Comic Book Politics
O'Neil:When discussing politics, ethics or anything of contemporary importance we easily fall into the trap of partisan bickering or steer the discussion in a way that supports our side. Fantasy has always been a useful device to avoid our real-world prejudices and hang-ups. We can't discuss our king or his court objectively, but the king of the Lilliputians is fair game. Our prejudices emerge when discussing the relationship between the U.S. and the Soviet Union, but what about the Klingons and the Federation, will they ever learn to get along? In the year 2004 the United States is a military superpower very much like a superhero (villain?) running around Gotham City. There isn't a country in the world we couldn't destroy if we wanted to, but there are serious limits to that power as well. We can't be everywhere at once. And air power only helps so much in nation building or against insurgents. Nor can Batman stop every crime.
But if it were possible to strip away all this useless baggage, and examine the superheroes from the viewpoint of normal, rational human existence, you'd probably come very close to achieving the "literature of ethics" model that Henley propounds. It’s a good idea, and I think that some of the very best superhero books have approached this question in some way or another. Henley himself mentions the usual suspects - "Watchmen," "Dark Knight Returns," "Born Again," "Animal Man" - all works that I think do succeed in exploring these thorny ethical issues in some degree.
From Why do firemen do what they do? to Why don't the rest of us do what they do? to Why shouldn't the rest of us do what they do? and even How dare we not do what they do? Superheroes become a way of addressing these questions. If science fiction is the literature of ideas, the superhero story is the literature of ethics. Or say, rather, it should be. As "literature" need not mean "sober-sided drudgery," I would even say the formulation holds for kids' superhero tales.Fantasy provides external analogs of internal conflicts, and the subtype of fantasy about superheroes is a way of externalizing questions of duty, community, and self. How should the powerful behave? (Most Americans are, in global-historical terms, "the powerful" in one aspect or another.) These questions are salient whether you wear tights or not. They apply to you. Because most of us, certainly most of us in the developed world, have more power, wealth, or wherewithal than somebody. Certainly almost everybody reading this essay could, in principle, quit his or her present job and work pro bono for an African AIDS clinic while subsisting on donated food, or maintain a couple of homeless people instead of taking vacation, or -- join the volunteer fire department.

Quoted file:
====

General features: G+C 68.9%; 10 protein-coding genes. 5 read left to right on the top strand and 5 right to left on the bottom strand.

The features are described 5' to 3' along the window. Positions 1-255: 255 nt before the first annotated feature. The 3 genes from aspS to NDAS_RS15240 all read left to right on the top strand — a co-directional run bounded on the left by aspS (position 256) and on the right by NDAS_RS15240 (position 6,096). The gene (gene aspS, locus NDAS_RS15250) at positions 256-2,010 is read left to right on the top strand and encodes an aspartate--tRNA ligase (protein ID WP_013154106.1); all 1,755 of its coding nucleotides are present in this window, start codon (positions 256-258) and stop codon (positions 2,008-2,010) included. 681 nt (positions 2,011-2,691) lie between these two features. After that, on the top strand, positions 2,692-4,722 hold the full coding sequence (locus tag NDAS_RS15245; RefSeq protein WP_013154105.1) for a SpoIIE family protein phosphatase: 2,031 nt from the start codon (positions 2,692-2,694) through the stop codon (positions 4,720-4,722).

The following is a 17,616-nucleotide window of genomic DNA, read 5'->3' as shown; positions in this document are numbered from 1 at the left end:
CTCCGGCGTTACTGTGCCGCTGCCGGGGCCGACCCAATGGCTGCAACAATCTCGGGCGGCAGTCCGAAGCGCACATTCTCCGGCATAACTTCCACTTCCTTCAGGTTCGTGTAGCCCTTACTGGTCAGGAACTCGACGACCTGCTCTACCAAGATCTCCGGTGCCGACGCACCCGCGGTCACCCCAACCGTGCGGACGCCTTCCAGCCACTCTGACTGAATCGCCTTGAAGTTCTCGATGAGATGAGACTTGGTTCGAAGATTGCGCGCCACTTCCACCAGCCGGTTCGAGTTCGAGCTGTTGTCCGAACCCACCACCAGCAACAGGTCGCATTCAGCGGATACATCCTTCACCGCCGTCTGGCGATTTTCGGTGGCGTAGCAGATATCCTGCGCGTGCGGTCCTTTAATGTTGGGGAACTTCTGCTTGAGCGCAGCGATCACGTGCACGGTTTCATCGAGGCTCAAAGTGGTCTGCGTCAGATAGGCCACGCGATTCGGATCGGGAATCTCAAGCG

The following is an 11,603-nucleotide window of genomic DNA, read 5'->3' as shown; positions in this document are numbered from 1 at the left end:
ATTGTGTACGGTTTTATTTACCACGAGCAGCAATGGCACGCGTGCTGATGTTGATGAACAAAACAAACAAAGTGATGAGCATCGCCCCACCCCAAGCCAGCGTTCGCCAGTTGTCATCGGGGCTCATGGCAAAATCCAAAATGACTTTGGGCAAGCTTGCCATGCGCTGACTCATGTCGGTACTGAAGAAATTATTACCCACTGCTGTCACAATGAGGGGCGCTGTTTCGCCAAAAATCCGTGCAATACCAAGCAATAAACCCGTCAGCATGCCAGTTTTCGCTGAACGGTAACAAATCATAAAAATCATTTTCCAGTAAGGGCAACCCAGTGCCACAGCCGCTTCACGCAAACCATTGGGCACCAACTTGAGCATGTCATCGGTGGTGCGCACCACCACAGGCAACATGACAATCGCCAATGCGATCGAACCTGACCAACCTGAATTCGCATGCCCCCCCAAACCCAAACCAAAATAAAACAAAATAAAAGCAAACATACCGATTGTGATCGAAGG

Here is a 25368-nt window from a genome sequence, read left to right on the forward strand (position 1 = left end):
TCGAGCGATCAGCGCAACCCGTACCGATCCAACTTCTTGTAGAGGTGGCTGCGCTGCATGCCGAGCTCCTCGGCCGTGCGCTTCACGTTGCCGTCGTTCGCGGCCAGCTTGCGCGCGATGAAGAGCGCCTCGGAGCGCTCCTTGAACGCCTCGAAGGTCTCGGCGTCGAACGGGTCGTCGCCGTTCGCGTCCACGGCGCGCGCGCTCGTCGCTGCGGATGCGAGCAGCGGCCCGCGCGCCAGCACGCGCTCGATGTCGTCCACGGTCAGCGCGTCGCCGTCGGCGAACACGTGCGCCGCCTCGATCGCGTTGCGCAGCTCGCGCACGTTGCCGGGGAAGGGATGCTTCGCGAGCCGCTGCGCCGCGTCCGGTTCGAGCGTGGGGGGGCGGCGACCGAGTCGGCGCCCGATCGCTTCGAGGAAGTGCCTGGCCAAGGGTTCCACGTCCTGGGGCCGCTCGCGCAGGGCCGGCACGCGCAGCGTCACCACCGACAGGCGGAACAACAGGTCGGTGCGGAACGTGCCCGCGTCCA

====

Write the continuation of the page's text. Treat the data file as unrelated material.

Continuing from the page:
With the blog and the power of the internet we can all audit this fun class. I just ordered Watchmen and Dark Knight Returns from Amazon, myself. Here's the complete syllabus to this month long class:
Jan 3 Introduction: The Authority, from Warren Ellis to Mark MillarSee ya there!
Jan 4-5 Dark Knight Returns, Frank Miller
Jan 7 Kingdom Come, Mark Waid and Alex Ross
Jan 10-11 Watchmen, Alan Moore and Dave Gibbons
Jan 13-14 V for Vendetta, Alan Moore and David Lloyd
Jan 17 Transmetropolitan: Back on the Street, Warren Ellis and Darick Robertson
Jan 18 Transmetropolitan: Year of the Bastard
Jan 19 Uncle Sam, Steve Darnall and Alex Ross
Jan 24-25 Cerebus: High Society, Dave Sim
Jan 26 Cerebus: supplemental reader - selections from the later story
Jan 27 Persepolis, Marjane Satrapi